Many residents of Fort Worth are angry and scared about natural gas drilling: That much was clear from a public meeting convened there by the Environmental Protection Agency on Thursday evening.
The meeting, which drew more than 600 people, was intended to gather public input ahead of an EPA study (requested by Congress) on how groundwater is affected by hydraulic fracturing, a process that involves shooting a mix of chemicals and water deep underground to break up rock and extract gas (which is plentiful in the Fort Worth area). Gas companies say the process occurs far below the water table and is safe, but a recent film called Gasland showed scenes from around the country of people being able to light their tap water on fire. One family from Bowie has done this too, and there are also reports that a Crowley woman (who has gas wells near her house) found that her hair turned orange after she washed it.
"I am frustrated and angry," said state Rep. Lon Burnam, D-Fort Worth, a legislator who spoke at the meeting. He called for a moratorium on new fracking, and descried the "inadequacies of the Railroad Commission" (as did several other speakers).
Tim Ruggiero, a Decatur resident, said he paid hundreds of dollars to test his water just as nearby drilling started, and then another time after drilling had progressed. The second time, the tests turned up something unknown in his water; the company that conducted the test said that it bore a resemblance to MTBE.
Victor Carillo, the chairman of the Railroad Commission (which regulates the state's oil and gas industry), downplayed the "common misperception" that there are cases of groundwater contamination from fracking. Railroad Commission records, he added, do not show a single case of such contamination (a point also made by many speakers from the oil and gas industry, who say that fracking takes place far below the water table).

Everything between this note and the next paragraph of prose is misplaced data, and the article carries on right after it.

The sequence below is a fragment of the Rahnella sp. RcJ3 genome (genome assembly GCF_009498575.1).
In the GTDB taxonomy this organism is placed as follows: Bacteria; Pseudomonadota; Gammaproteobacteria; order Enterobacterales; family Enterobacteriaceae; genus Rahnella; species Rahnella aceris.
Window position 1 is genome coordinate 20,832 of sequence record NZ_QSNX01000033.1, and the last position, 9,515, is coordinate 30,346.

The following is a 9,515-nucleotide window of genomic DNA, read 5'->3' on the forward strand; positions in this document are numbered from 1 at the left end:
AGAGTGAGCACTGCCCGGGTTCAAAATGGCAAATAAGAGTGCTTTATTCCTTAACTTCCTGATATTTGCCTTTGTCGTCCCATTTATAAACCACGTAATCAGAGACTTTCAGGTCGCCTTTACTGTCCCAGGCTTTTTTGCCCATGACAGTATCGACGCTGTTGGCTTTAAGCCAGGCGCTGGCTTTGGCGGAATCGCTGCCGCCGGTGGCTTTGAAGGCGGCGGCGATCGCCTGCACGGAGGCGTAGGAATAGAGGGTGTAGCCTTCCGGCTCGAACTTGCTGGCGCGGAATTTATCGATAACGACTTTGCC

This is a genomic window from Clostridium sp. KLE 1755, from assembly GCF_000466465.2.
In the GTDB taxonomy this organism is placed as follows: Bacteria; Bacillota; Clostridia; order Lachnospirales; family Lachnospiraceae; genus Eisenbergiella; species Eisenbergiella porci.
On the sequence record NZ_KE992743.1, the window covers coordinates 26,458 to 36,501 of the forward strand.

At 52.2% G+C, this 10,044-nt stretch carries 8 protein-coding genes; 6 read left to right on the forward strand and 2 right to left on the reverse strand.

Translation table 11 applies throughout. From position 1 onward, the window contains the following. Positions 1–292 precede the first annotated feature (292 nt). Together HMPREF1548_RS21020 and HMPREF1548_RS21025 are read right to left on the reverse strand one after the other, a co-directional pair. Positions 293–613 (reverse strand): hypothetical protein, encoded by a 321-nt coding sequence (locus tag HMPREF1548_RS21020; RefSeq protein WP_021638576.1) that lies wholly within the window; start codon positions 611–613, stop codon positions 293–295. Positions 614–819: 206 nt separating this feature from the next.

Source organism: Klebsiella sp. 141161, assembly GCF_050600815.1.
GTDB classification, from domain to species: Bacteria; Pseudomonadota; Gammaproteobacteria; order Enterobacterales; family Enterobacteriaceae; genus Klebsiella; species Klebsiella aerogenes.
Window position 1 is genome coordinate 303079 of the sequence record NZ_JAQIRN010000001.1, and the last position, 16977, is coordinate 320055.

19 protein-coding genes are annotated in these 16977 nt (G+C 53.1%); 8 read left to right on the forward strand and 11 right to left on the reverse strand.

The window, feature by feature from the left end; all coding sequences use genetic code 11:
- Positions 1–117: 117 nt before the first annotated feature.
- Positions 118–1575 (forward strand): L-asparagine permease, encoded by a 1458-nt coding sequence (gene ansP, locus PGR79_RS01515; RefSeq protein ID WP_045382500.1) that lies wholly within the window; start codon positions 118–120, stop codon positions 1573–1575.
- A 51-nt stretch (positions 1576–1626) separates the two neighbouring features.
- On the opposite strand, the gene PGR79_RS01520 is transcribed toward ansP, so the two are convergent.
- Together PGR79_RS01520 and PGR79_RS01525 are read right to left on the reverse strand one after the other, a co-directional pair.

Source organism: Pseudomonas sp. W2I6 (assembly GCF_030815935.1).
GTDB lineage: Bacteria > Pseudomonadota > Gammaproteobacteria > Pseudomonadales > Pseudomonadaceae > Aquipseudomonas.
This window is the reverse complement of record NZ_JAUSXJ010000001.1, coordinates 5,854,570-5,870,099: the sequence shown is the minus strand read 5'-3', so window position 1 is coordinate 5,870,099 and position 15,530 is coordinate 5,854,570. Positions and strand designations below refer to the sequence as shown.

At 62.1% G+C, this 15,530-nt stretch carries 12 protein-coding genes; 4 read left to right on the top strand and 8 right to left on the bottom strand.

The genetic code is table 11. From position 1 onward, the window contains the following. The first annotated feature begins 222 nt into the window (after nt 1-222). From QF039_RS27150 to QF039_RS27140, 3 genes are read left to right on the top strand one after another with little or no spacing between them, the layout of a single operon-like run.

"Hydraulic fracturing is a critical element in extracting this plentiful domestic energy resource," Carillo said.
Calvin Tillman, the mayor of Dish, Texas, who has been outspoken about the risks of drilling, got loud cheers. He brought a bottle of water as a prop, and told of a family whose well had tested positive for arsenic, lead and other chemicals.
"Let me guess — that's naturally occurring," he said sarcastically. To the EPA he said, "Please don't let politicians cloud your decision, as they have in Texas."
One woman drew laughs for suggesting that wells be drilled in the backyards of Chesapeake Energy's chief executive and Governor Rick Perry.
Several speakers — all of whom got two minutes each to state their views — complained that the EPA was moving too slowly. "When is EPA going to quit with these meetings and roll up its sleeves and get to work?" asked Robert Snoke, president of the Rosemont Neighborhood Association. Others asked the EPA to look into air pollution related to gas drilling, as well as water concerns.
The EPA will host three other meetings around the country, in Colorado, Pennsylvania and New York. The study is expected to begin early next year, and initial results should be ready toward the end of 2012, EPA officials said.
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